The companies sought relief in the California Supreme Court. A bare majority (4-3) of the court in Travelers Indemnity Co. v. Gillespie, 50 Cal. 3d 82, 785 P.2d 500, 266 Cal. Rptr. 117 (1990), refused to accept the Commissioner's argument:

     If the Commissioner's understanding were accurate, it is difficult to see how an
     insurer with automobile policies in force could ever leave the state. Notices of
     nonrenewal issued before cancellation of the insurer's certificate would

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     be ineffective under the mandatory renewal provision, but an insurer could not
     withdraw with automobile policies in force because any action taken to service
     those policies after withdrawal, including presumably the sending of nonrenewal
     notices, would constitute the illegal transaction of business by the nonadmitted insurer.

The court ruled that "once the withdrawal process has been properly commenced . . . the applicant has the particular status of a withdrawing insurer and may terminate its outstanding automobile policies by nonrenewal."

Three dissenters adopted the Commissioner's argument. They argued that the language of Proposition 103 was clear. As long as an insurance company does business in California, it cannot refuse to renew policies. And until the Commissioner issues a certificate of withdrawal, the company is doing business in California. (No one addressed the question of how the state could force the companies to renew even one contract without impairing the obligation of the contract.)

The dissenters expressed great concern that, since "[m]arket assistance plans and joint underwriting authorities require advance planning," the time between the application to withdraw and the time when the application would be granted was necessary to allow the Commissioner to find alternate coverage for the customers. No such concern was expressed for the insurance companies.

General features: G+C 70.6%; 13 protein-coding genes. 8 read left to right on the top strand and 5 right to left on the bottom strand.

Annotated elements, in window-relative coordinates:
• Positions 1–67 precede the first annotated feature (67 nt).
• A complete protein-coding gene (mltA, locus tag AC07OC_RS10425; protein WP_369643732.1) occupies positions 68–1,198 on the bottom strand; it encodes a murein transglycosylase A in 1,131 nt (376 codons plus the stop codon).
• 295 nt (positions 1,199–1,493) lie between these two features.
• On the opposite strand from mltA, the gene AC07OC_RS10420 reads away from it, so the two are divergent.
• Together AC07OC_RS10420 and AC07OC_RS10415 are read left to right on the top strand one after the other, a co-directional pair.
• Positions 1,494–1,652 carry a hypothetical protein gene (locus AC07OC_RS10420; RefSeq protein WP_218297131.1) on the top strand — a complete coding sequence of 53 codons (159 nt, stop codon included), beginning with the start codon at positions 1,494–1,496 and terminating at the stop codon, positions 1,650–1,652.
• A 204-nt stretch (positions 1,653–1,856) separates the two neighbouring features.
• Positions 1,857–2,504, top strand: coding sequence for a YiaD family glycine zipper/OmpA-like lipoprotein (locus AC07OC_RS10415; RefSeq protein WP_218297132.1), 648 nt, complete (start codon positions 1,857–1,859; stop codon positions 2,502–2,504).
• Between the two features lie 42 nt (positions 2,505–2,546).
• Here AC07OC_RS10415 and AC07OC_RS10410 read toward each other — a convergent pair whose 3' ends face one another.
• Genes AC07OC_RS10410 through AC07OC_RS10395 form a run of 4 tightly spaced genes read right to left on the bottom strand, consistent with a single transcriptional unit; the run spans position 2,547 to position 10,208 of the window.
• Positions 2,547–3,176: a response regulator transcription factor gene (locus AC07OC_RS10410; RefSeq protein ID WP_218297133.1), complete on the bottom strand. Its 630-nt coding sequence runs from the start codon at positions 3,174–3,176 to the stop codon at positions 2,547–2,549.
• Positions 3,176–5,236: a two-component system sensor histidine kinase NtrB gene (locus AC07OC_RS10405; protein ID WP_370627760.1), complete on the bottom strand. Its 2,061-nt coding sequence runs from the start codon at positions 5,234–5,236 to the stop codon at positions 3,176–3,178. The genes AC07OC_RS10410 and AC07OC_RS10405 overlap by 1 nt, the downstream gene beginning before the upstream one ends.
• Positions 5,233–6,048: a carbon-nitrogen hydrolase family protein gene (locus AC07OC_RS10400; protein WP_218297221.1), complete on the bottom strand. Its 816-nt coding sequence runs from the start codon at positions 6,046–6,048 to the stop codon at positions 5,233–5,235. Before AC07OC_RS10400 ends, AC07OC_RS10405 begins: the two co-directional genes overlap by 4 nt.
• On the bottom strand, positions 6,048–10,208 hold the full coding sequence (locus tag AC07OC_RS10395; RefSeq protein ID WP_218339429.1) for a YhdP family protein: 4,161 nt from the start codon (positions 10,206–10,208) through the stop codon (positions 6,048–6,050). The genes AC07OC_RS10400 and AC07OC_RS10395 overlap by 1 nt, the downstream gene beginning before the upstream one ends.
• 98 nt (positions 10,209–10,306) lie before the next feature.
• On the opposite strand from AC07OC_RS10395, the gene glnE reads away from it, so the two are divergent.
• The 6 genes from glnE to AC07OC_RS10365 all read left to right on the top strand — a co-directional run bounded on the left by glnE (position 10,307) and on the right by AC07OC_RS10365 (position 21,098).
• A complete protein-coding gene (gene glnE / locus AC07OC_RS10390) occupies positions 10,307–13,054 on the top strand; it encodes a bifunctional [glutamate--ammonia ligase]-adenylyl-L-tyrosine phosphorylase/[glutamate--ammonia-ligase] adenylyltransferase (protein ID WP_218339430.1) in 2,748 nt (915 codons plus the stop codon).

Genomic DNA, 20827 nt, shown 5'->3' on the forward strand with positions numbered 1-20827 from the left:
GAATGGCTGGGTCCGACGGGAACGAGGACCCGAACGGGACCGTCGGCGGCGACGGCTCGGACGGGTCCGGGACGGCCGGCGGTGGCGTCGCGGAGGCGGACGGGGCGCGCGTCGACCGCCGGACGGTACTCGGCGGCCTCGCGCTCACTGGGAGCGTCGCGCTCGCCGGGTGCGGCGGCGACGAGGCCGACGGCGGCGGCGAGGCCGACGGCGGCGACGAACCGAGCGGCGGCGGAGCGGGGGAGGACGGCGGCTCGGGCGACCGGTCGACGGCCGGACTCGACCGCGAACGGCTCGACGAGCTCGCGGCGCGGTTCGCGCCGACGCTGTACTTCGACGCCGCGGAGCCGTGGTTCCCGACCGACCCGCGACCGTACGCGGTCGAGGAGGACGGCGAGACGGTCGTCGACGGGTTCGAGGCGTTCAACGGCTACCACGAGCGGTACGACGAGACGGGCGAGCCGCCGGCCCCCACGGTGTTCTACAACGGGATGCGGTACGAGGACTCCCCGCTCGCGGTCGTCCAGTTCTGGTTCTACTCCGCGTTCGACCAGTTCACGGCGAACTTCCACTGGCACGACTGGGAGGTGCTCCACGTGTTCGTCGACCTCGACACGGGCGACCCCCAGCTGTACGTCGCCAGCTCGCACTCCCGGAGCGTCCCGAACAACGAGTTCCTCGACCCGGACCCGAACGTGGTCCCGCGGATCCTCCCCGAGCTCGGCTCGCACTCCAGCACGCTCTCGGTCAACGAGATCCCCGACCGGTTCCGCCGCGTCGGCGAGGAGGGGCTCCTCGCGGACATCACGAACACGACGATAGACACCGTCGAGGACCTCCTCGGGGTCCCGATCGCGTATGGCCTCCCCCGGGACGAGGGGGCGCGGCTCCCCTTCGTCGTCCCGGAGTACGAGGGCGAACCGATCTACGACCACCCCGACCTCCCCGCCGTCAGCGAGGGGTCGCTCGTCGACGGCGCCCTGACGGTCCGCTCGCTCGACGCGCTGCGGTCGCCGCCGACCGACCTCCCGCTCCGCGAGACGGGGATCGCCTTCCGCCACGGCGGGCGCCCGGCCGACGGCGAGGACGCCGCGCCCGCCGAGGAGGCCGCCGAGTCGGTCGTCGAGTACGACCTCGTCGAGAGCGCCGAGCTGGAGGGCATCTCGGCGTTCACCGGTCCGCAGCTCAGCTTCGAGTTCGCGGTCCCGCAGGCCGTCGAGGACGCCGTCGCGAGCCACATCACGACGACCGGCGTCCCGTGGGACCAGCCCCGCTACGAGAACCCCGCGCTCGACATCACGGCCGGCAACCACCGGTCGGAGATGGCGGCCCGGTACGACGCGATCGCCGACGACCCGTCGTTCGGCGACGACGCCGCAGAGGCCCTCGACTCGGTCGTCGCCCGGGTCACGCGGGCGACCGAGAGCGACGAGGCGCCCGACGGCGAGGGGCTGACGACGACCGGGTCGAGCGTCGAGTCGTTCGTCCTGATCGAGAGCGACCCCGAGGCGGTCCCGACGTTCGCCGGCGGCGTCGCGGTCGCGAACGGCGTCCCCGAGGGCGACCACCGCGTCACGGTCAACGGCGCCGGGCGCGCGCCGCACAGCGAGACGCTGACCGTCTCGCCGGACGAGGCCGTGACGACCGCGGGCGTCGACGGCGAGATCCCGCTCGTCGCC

An interesting and important point arose during the hearing process. After the evidence was taken at the administrative hearing, the hearing officer took the matter under submission. The parties then submitted briefs outlining their respective positions. The Commissioner announced that she had read all briefs and the decision of the hearing officer and then announced her decision. Afterwards, the companies requested that she disclose the decision of the hearing officer, and she refused. This refusal was approved by the California Supreme Court.


Continuing its protests of abusive criminal prosecutions under the Racketeer Influenced and Corrupt Practices Act ('RICO"), The Wall Street Journal recently shone a particularly bright spotlight on this dangerous law. RICO, a federal statute passed in 1970, was intended to aid in the fight against organized crime which infiltrated and corrupted legitimate businesses. But RICO is so broad that prosecutors have been able to use it as the basis for bringing crushing, criminal proceedings against purely legitimate businesses.

The statute makes it unlawful for any person, through a "pattern of racketeering," to acquire or maintain any interest in or control over an enterprise engaged in or affecting interstate commerce or to invest income received from a pattern of racketeering in such an enterprise. The statute defines "racketeering activity" to include such crimes as murder, arson and robbery, but also mail fraud and wire fraud (basically, fraud effected by any use of the mail or by wire, radio or television) and securities fraud. A "pattern of racketeering" is simply two or more acts of racketeering activity.

A criminal RICO charge is no laughing matter. Aside from the possibility of imprisonment and the forfeiture of the proceeds of the racketeering activity and any interest in the legitimate "enterprise" obtained through racketeering activity, a RICO defendant is subject to an unusual provision. RICO provides for the sweeping pretrial (even pre-indictment, in some cases) restraints on the assets of the legitimate enterprise. (There is, incidentally, a civil cause of action under RICO for any person injured by a violation of the Act. To encourage the assertion of claims, winning plaintiffs in civil RICO actions are awarded treble damages and costs, including attorney fees.)